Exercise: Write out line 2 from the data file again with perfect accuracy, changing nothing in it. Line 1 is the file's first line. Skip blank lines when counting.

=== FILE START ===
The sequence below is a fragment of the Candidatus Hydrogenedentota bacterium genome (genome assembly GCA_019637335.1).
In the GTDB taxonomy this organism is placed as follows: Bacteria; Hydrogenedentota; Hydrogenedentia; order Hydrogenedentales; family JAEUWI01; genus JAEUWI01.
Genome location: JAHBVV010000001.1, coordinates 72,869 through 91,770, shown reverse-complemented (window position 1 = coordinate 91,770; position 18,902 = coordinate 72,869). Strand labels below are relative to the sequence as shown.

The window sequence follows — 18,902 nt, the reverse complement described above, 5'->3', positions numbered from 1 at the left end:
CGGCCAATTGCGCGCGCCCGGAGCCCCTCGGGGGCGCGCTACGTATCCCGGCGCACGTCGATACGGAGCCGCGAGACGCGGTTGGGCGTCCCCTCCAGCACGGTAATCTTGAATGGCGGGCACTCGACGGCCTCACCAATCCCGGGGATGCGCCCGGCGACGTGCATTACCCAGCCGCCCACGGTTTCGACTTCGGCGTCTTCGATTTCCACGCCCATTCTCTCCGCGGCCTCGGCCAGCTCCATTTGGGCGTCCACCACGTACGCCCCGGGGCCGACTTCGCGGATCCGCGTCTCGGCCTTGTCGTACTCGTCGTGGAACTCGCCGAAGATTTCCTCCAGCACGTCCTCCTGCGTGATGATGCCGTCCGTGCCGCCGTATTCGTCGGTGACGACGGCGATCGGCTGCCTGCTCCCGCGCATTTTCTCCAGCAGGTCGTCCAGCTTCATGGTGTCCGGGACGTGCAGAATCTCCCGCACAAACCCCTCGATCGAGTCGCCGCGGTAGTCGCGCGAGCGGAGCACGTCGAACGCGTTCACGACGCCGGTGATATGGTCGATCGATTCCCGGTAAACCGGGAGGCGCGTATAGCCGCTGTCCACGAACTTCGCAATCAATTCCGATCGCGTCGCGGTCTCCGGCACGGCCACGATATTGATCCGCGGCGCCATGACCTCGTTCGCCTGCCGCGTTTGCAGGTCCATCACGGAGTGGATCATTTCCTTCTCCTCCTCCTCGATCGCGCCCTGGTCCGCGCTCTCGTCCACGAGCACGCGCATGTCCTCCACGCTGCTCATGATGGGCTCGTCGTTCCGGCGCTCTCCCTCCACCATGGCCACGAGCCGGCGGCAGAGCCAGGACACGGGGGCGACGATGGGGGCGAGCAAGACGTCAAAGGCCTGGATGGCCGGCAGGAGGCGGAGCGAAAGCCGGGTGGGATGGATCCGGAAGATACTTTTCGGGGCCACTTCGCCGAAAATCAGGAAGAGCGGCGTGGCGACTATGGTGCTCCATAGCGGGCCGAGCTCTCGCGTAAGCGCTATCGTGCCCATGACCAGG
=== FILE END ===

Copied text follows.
In the GTDB taxonomy this organism is placed as follows: Bacteria; Hydrogenedentota; Hydrogenedentia; order Hydrogenedentales; family JAEUWI01; genus JAEUWI01.